Collection: Palazzo Publico, Siena/Photo: Scala/Art Resource, NY

A brilliant statesman as well as a brilliant general, Joab (far left) wielded great influence at David’s court. In this painting by the 17th-century Sienese artist Domenico Manetti, the “wise woman of Tekoa” goes before King David, pretending to be in mourning: One of her two sons, she says, has killed the other and been driven into exile—leaving her entirely bereft. When David sympathizes and offers to pardon her surviving son so that he can return home, she asks why David doesn’t do the same: forgive his exiled son Absalom, who fled from Jerusalem after killing his half-brother Amnon, and allow him to return to Jerusalem.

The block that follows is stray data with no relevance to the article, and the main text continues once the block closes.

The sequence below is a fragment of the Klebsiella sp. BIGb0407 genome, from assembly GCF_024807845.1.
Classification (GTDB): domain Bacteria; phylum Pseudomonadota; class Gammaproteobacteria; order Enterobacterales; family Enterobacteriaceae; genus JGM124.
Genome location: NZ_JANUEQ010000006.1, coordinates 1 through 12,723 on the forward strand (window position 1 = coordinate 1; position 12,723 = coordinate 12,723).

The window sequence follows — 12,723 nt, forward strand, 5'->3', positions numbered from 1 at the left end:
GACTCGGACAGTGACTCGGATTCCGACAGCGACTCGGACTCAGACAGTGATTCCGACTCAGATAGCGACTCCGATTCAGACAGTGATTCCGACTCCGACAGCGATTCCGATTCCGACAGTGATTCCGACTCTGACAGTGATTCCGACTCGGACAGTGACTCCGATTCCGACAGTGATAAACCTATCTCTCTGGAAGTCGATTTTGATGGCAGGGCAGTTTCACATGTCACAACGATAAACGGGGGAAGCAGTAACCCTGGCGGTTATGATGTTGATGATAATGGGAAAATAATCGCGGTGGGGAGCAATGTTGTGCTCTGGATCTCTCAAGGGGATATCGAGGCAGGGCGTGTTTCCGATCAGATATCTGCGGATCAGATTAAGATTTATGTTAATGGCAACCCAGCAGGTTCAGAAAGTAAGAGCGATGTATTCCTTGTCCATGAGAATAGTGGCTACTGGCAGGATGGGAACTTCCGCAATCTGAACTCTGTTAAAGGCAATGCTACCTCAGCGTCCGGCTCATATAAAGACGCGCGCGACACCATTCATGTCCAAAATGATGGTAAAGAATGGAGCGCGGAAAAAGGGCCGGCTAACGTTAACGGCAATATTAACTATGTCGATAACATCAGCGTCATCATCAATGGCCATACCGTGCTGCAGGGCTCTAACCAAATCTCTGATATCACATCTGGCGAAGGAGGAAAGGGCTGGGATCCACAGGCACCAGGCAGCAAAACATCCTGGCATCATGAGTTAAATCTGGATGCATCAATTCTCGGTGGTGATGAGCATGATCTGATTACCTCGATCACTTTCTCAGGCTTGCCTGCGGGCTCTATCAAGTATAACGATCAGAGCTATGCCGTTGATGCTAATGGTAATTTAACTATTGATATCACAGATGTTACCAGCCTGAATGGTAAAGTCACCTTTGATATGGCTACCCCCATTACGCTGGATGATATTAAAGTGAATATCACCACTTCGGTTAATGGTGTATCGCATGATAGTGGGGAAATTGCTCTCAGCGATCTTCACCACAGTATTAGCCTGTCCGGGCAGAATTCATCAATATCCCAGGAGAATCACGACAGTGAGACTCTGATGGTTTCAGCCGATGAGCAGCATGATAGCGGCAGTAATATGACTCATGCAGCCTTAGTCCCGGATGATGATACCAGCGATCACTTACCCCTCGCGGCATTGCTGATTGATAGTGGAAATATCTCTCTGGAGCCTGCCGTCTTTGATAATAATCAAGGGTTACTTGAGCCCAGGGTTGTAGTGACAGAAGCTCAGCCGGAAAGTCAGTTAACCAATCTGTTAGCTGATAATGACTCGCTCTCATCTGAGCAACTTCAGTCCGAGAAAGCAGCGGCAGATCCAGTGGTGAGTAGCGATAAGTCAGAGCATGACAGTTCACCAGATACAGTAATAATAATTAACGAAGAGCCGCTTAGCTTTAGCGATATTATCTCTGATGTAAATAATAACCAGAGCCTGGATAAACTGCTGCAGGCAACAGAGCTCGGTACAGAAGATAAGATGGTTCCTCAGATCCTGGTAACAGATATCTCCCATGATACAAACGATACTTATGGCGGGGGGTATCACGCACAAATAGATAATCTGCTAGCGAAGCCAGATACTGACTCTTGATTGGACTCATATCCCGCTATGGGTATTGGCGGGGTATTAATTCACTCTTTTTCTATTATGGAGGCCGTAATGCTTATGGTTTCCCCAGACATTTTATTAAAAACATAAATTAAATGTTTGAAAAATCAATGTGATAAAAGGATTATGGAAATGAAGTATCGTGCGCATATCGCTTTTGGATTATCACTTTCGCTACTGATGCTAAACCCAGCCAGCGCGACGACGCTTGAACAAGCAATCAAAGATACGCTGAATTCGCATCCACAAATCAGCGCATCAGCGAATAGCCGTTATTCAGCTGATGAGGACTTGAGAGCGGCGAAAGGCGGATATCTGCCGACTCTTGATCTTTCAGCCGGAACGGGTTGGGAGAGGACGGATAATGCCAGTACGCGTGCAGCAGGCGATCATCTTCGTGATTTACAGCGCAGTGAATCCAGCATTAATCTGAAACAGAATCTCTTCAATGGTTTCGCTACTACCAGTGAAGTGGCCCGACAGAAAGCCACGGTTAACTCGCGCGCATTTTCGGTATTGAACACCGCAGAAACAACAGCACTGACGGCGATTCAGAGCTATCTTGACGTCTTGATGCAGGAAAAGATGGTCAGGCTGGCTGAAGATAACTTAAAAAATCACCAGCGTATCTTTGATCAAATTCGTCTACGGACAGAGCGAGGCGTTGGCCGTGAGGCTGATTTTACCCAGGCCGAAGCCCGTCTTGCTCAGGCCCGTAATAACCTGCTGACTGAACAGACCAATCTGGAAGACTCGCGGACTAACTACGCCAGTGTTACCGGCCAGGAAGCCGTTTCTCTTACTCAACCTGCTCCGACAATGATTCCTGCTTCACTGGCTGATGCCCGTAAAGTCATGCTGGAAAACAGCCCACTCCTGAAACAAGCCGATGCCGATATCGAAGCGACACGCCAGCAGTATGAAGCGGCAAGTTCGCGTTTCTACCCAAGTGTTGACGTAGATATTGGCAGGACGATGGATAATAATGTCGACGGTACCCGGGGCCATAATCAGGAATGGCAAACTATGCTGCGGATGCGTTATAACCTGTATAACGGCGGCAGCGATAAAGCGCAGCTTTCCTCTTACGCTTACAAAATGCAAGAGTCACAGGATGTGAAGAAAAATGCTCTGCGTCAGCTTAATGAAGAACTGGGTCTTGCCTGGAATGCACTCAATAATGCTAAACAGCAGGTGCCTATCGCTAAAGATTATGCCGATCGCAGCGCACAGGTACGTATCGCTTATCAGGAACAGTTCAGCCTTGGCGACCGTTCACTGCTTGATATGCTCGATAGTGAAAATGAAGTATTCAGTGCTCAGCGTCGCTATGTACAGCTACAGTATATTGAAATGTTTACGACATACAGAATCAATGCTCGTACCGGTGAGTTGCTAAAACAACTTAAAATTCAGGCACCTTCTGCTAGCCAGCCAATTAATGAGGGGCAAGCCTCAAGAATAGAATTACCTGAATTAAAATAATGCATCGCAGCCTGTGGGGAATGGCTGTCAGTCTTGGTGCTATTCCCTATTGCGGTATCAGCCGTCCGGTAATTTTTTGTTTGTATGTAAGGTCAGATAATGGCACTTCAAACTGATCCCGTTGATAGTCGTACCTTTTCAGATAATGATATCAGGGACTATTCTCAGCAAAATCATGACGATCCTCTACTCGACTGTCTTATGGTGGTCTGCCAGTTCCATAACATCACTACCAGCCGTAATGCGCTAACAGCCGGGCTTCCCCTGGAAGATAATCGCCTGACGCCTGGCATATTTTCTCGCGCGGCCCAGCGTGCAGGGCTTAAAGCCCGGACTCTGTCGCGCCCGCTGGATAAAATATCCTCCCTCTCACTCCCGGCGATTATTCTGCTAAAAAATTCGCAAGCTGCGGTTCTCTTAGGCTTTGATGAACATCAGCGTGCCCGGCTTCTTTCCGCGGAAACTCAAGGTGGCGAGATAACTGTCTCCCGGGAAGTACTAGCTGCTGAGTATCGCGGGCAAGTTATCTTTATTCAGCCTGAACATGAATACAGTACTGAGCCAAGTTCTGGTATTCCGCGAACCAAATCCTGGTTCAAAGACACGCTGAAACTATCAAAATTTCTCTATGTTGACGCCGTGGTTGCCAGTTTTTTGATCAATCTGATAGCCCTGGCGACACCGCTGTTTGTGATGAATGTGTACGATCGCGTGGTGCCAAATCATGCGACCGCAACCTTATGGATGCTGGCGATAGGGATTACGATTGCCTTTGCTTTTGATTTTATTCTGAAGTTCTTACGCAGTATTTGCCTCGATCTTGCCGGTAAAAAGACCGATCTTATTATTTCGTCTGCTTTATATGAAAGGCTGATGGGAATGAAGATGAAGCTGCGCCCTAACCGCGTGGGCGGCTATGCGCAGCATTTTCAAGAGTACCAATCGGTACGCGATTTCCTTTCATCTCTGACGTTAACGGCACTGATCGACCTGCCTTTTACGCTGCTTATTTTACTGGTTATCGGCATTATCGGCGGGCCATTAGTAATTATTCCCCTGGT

David immediately senses that Joab has put the story into the woman’s mouth. He is right. Joab seems to recognize that Absalom is a potential threat to the throne and wants to have the king’s handsome son home in Jerusalem, where he can be watched. Recognizing Joab’s hand in the reconciliation, David “reinstates” Absalom, allowing him to come home.